Massachusetts could become the first state in the country to enact a broad workplace anti-abuse law intended to hold employers liable for perpetuating, condoning, or ignoring psychological abuse at work. On October 10, 2023, Massachusetts had the highest number of advocates in the nation ever testify in front of the legislature in favor of anti-abuse legislation in the workplace. Workers, employment attorneys, human resources professionals and others urged the Massachustts Joint Committee on Labor and Workforce Development to pass the Workplace Psychological Safety Act. The committee has until February to move the proposed bill forward.
The Workplace Psychological Safety Act would significantly expand employment law protections. Massachusetts law prohibits discrimination and harassment in the workplace if that discrimination or harassment is based on a protected class: race, color, religious creed, sex, gender identity, sexual orientation, national origin, age, pregnancy, genetic information, ancestry, veteran status, or disability. Unless an employee is a member of one of these protected classes, can prove that their mistreatment at work is based on their membership in that protected class they do not have legal protection against harassment, bullying, or psychological abuse at work. The tort law legal claim of intentional infliction of emotional distress (IIED), while applicable to any person, requires a plaintiff to prove (1) that the defendant either intended to cause the emotional distress or knew or should have known that their conduct would likely cause emotional distress, (2) that the defendant’s actions were so outrages they are “beyond all possible bounds of decency,” and (3) that the resulting distress was severe. Needless to say, claims for IIED can be very difficult to prove. In addition, a claim for IIED can only be brought against the person who inflicted the distress, while employment discrimination and harassment claims can be brought against the employer and supervisors who allowed the environment in which the harassment occurred.
The proposed Act would establish a cause of action for employees who suffer from an abusive work environment created by psychological harm or abuse: employees will be able to sue their employer or individual coworkers for subjecting them to psychological harm and recover economic, compensatory, and punitive damages, and attorneys’ fees. Employees suing their employer under the proposed Act would need to file their claim in court within one year after the last act that constitutes the alleged psychological harm or abuse. While there is no requirement that individuals file a charge at the Massachusetts Commission Against Discrimination (MCAD) under the proposed Act, to the extent that their claim also stems from discrimination based on protected status, they would need to file at the MCAD within 300 days of the last discriminatory act.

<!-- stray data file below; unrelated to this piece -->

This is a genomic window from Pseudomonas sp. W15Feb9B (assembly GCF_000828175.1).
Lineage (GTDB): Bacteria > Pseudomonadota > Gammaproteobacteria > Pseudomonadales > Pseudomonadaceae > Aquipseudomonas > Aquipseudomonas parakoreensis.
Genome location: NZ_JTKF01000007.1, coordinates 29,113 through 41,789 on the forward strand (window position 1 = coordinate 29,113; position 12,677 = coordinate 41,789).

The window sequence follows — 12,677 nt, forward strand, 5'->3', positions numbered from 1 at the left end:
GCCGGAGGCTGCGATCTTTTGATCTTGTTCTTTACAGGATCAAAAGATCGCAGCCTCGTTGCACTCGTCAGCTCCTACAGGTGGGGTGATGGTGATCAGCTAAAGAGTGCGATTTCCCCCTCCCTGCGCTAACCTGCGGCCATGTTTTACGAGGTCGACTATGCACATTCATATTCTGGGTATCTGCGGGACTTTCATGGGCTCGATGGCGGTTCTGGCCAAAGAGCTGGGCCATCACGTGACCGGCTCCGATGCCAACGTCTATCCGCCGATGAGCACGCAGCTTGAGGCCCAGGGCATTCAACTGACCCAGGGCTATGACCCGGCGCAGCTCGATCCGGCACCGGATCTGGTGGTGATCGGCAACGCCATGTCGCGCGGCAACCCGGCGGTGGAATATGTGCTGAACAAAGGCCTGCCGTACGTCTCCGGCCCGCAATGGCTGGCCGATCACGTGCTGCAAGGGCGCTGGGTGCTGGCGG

Under the proposed Act, an abusive work environment is defined as “an employment condition when an employer subjects an employee to abusive conduct that causes physical harm, psychological harm or both.” Abusive conduct is defined as “intentional acts, omissions, or both, that a reasonable person would find offensive based on the severity, nature, and frequency of the conduct, including but not limited to: repeated verbal abuse such as the use of derogatory remarks, insults, and epithets; verbal, non-verbal, or physical conduct of a threatening, intimidating, or humiliating nature; or the sabotage or undermining of an employee’s work performance.” Psychological harm is defined as “the impairment of a person’s mental health, as established by competent evidence,” which is not defined in the statute.
One critical part of the purpose of the Act is to hold employers who channel discrimination through bullying, but the discrimination piece may be too difficult to prove, accountable for their actions. The 2016 EEOC Select Task Force for the Study of Workplace Harassment Report shows that people of color, women, members of the LGBTQ+ community, and people with disabilities are mistreated at work more frequently than their counterparts. During the hearing, there was testimony from multiple researchers and experts who emphasized the importance of the proposed bill to protect employees from the significant neurological scarring to the brain that results from psychological abuse. Dr. Jennifer Fraser, author of The Bullied Brain, testified how there are laws protecting people from physical abuse and extensive research shows that “psychological abuse is as damaging as physical abuse,” so there should be laws to protect against it in the same way. There was also testimony from multiple women of color about the psychological abuse they have endured at work and how current laws do not offer adequate protection for them: sending the message that it is acceptable to mistreat people, particularly women of color, in the workplace. The bill is sponsored by Senator Paul Feeney and co-sponsored by twenty-one other state Senators and Representatives.
The proposed Act and large number of supporters demonstrate that workplace bullying and psychological abuse are significant issues for employees that both constituents and advocates care about. It remains to be seen whether the legislature will agree with the advocates and provide employees with these workplace protections.
If you have been discriminated against or deprived of other workplace protections, contact our employment attorneys at (617) 742-6020.